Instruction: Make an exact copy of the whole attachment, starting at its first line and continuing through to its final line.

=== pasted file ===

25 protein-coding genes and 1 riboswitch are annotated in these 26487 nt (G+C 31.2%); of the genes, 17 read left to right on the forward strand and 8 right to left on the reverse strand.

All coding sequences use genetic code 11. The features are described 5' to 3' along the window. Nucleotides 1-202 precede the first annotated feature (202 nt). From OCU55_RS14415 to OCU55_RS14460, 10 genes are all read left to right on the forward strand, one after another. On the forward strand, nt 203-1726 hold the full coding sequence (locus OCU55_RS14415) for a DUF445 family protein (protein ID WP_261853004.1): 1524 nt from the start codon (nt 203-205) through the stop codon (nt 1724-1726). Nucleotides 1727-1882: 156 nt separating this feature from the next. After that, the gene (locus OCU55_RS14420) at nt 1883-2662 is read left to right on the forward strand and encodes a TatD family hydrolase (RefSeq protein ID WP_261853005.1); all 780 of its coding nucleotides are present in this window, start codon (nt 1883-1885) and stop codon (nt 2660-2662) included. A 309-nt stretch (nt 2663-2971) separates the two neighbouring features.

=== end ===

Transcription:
25 protein-coding genes and 1 riboswitch are annotated in these 26487 nt (G+C 31.2%); of the genes, 17 read left to right on the forward strand and 8 right to left on the reverse strand.

All coding sequences use genetic code 11. The features are described 5' to 3' along the window. Nucleotides 1-202 precede the first annotated feature (202 nt). From OCU55_RS14415 to OCU55_RS14460, 10 genes are all read left to right on the forward strand, one after another. On the forward strand, nt 203-1726 hold the full coding sequence (locus OCU55_RS14415) for a DUF445 family protein (protein ID WP_261853004.1): 1524 nt from the start codon (nt 203-205) through the stop codon (nt 1724-1726). Nucleotides 1727-1882: 156 nt separating this feature from the next. After that, the gene (locus OCU55_RS14420) at nt 1883-2662 is read left to right on the forward strand and encodes a TatD family hydrolase (RefSeq protein ID WP_261853005.1); all 780 of its coding nucleotides are present in this window, start codon (nt 1883-1885) and stop codon (nt 2660-2662) included. A 309-nt stretch (nt 2663-2971) separates the two neighbouring features.